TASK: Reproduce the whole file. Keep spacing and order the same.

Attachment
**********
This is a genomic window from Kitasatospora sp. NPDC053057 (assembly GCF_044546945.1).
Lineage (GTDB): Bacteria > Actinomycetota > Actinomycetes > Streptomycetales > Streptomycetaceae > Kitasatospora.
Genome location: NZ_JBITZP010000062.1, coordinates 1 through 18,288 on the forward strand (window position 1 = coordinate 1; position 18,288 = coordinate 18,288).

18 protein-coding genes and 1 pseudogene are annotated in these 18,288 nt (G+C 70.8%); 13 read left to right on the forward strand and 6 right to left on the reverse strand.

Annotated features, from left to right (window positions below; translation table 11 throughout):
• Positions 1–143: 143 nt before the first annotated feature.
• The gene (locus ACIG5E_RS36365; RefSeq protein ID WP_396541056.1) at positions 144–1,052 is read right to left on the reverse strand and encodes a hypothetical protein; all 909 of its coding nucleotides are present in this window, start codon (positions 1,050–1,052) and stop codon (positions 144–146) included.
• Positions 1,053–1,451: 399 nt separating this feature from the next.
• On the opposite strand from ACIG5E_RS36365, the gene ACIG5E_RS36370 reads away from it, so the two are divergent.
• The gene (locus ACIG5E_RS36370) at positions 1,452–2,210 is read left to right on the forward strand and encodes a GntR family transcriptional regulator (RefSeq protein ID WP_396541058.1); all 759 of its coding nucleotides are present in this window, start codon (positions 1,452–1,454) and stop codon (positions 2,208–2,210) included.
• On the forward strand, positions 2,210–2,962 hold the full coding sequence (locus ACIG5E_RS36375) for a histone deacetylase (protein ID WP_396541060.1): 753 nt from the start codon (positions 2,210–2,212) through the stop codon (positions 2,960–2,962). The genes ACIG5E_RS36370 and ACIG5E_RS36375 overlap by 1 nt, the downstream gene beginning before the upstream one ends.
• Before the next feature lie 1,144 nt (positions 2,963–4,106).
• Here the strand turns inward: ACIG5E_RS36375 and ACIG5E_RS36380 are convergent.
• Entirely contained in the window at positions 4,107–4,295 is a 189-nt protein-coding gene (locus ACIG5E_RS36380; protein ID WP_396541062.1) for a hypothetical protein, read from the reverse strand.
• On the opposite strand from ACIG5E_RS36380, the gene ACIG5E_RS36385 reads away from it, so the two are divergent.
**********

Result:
This is a genomic window from Kitasatospora sp. NPDC053057 (assembly GCF_044546945.1).
Lineage (GTDB): Bacteria > Actinomycetota > Actinomycetes > Streptomycetales > Streptomycetaceae > Kitasatospora.
Genome location: NZ_JBITZP010000062.1, coordinates 1 through 18,288 on the forward strand (window position 1 = coordinate 1; position 18,288 = coordinate 18,288).

18 protein-coding genes and 1 pseudogene are annotated in these 18,288 nt (G+C 70.8%); 13 read left to right on the forward strand and 6 right to left on the reverse strand.

Annotated features, from left to right (window positions below; translation table 11 throughout):
• Positions 1–143: 143 nt before the first annotated feature.
• The gene (locus ACIG5E_RS36365; RefSeq protein ID WP_396541056.1) at positions 144–1,052 is read right to left on the reverse strand and encodes a hypothetical protein; all 909 of its coding nucleotides are present in this window, start codon (positions 1,050–1,052) and stop codon (positions 144–146) included.
• Positions 1,053–1,451: 399 nt separating this feature from the next.
• On the opposite strand from ACIG5E_RS36365, the gene ACIG5E_RS36370 reads away from it, so the two are divergent.
• The gene (locus ACIG5E_RS36370) at positions 1,452–2,210 is read left to right on the forward strand and encodes a GntR family transcriptional regulator (RefSeq protein ID WP_396541058.1); all 759 of its coding nucleotides are present in this window, start codon (positions 1,452–1,454) and stop codon (positions 2,208–2,210) included.
• On the forward strand, positions 2,210–2,962 hold the full coding sequence (locus ACIG5E_RS36375) for a histone deacetylase (protein ID WP_396541060.1): 753 nt from the start codon (positions 2,210–2,212) through the stop codon (positions 2,960–2,962). The genes ACIG5E_RS36370 and ACIG5E_RS36375 overlap by 1 nt, the downstream gene beginning before the upstream one ends.
• Before the next feature lie 1,144 nt (positions 2,963–4,106).
• Here the strand turns inward: ACIG5E_RS36375 and ACIG5E_RS36380 are convergent.
• Entirely contained in the window at positions 4,107–4,295 is a 189-nt protein-coding gene (locus ACIG5E_RS36380; protein ID WP_396541062.1) for a hypothetical protein, read from the reverse strand.
• On the opposite strand from ACIG5E_RS36380, the gene ACIG5E_RS36385 reads away from it, so the two are divergent.